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China vows better environmental monitoring to improve health
26 Oct 2016 at 12:55am
China aims to create a comprehensive environmental monitoring system by 2030 in its efforts to boost citizens' health and raise life expectancy, the government has said. Pollution has been identified as one of the biggest threats to public health in China, with smog in the northern region blamed for higher rates of cancer, respiratory disease and premature death. Widespread soil and water contamination have also caused health hazards.
Man accused in hospital computer hack wages hunger strike
25 Oct 2016 at 9:44pm
The man who acknowledges he attacked the computer network at world-renowned Boston children's hospital two years ago, costing it hundreds of thousands of dollars, is unapologetic and now waging a hunger ...
Autism study shows lasting benefits of early interaction
25 Oct 2016 at 5:45pm
A year-long training programme to help parents communicate with their very young autistic children reduced symptoms of the disorder up to six years later, according to a follow-up analysis released Wednesday. Children were less impaired in their ability to communicate, and less likely to show repetitive behaviour, one of the telltale signs of the disorder. Autism is a complex disorder of brain development characterised, to varying degrees, by troubled social interactions, difficulty in communicating and repetitive actions or speech.
U.S. Catholic health group hit with complaint over sterilization ban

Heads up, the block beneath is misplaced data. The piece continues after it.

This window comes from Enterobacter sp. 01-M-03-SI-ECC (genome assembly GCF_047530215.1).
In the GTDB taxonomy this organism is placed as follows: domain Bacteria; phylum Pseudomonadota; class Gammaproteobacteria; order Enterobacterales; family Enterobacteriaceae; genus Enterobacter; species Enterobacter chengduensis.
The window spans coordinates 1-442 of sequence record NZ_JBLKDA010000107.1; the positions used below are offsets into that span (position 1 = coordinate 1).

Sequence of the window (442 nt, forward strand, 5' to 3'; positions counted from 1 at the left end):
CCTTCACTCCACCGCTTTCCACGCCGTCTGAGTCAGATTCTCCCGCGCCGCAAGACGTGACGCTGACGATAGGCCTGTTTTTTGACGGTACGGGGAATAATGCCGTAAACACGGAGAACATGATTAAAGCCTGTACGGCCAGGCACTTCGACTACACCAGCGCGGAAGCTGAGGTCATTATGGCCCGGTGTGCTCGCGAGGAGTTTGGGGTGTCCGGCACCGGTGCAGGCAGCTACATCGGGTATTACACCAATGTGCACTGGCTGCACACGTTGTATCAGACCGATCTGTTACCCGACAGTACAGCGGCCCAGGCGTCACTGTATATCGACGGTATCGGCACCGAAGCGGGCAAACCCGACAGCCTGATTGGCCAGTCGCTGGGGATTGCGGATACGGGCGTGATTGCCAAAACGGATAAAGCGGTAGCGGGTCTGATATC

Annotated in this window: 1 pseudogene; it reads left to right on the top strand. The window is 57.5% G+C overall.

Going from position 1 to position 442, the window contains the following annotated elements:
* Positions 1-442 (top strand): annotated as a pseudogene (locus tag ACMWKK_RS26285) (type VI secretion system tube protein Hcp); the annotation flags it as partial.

25 Oct 2016 at 5:21pm
The complaint was filed by the American Civil Liberties Union with the U.S. Department of Health and Human Services' Office for Civil Rights. It asks the health department to investigate the policies on sterilization of Ascension Health [ASCNH.UL] and its subsidiary, Genesys Health System, to see if they violate federal medical care regulations.
LA hospital pays $450,000 after 'dumping' homeless patient
25 Oct 2016 at 4:53pm
A Los Angeles hospital will pay $450,000 to settle a lawsuit alleging that it "dumped" a mentally ill homeless lady in the street, wearing only simple paper pajamas. The city sued the Gardens Regional Hospital and Medical Center in April 2015, stating that its employees had driven the 38-year-old woman suffering from schizophrenia and other mental disorders to a welcome center for the homeless in the city's Skid Row district, then left her there in her paper hospital pajamas. Feuer announced Monday that the city and hospital had settled the suit, which alleged that the same woman had been abandoned in the same way at least five times before.
UN refusal to recognize role in Haiti cholera a 'debacle': expert
25 Oct 2016 at 4:46pm
The United Nations' refusal to admit full responsibility for the years-long cholera epidemic that has claimed more than 9,000 lives in Haiti is a debacle that it has a duty to correct, a UN expert said Tuesday. The world body admits that it is morally bound to help Haiti deal with the deadly outbreak, which is blamed on UN peacekeepers who were sent to the Caribbean country after the 2010 earthquake. Alston said the world body must set up a procedure to settle claims by the families of thousands of victims killed by cholera.
Women and men won't reach economic equality until 2186, index says
25 Oct 2016 at 4:37pm
By Ellen Wulfhorst NEW YORK (Thomson Reuters Foundation) - Efforts to close gender gaps in pay and workforce participation slowed so dramatically in the past year that men and women may not reach economic equality for another 170 years, the World Economic Forum said on Tuesday. Statistics just a year ago predicted the economic gap between genders could close in 118 years, but progress has decelerated, stalled or reversed in nations around the world, the Swiss non-profit WEF said in its annual gender gap index. Instead, they reflect the current state of progress and serve as a call to action," Saadia Zahidi, a member of the WEF executive committee, said in a statement.
Exclusive: WHO cancer agency asked experts to withhold weedkiller documents
25 Oct 2016 at 3:52pm